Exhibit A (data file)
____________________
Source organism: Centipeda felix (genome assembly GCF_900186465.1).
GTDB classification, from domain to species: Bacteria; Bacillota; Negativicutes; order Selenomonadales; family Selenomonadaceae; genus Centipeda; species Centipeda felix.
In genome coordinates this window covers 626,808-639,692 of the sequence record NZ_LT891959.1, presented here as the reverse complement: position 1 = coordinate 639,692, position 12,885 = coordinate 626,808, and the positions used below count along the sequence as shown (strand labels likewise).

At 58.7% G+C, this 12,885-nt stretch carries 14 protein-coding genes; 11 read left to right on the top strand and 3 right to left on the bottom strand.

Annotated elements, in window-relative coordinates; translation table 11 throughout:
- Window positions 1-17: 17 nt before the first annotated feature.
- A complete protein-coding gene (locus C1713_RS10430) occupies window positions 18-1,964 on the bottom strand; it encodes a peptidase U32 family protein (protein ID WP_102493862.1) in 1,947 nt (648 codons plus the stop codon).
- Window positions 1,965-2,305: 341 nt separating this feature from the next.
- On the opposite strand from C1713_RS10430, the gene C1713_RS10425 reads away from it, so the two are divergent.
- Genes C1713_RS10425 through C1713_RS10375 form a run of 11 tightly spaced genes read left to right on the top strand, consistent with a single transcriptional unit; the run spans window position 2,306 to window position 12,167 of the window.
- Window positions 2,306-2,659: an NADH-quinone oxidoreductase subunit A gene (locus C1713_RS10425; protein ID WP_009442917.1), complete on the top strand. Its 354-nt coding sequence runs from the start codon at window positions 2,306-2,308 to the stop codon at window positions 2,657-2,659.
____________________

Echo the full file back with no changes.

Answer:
Source organism: Centipeda felix (genome assembly GCF_900186465.1).
GTDB classification, from domain to species: Bacteria; Bacillota; Negativicutes; order Selenomonadales; family Selenomonadaceae; genus Centipeda; species Centipeda felix.
In genome coordinates this window covers 626,808-639,692 of the sequence record NZ_LT891959.1, presented here as the reverse complement: position 1 = coordinate 639,692, position 12,885 = coordinate 626,808, and the positions used below count along the sequence as shown (strand labels likewise).

At 58.7% G+C, this 12,885-nt stretch carries 14 protein-coding genes; 11 read left to right on the top strand and 3 right to left on the bottom strand.

Annotated elements, in window-relative coordinates; translation table 11 throughout:
- Window positions 1-17: 17 nt before the first annotated feature.
- A complete protein-coding gene (locus C1713_RS10430) occupies window positions 18-1,964 on the bottom strand; it encodes a peptidase U32 family protein (protein ID WP_102493862.1) in 1,947 nt (648 codons plus the stop codon).
- Window positions 1,965-2,305: 341 nt separating this feature from the next.
- On the opposite strand from C1713_RS10430, the gene C1713_RS10425 reads away from it, so the two are divergent.
- Genes C1713_RS10425 through C1713_RS10375 form a run of 11 tightly spaced genes read left to right on the top strand, consistent with a single transcriptional unit; the run spans window position 2,306 to window position 12,167 of the window.
- Window positions 2,306-2,659: an NADH-quinone oxidoreductase subunit A gene (locus C1713_RS10425; protein ID WP_009442917.1), complete on the top strand. Its 354-nt coding sequence runs from the start codon at window positions 2,306-2,308 to the stop codon at window positions 2,657-2,659.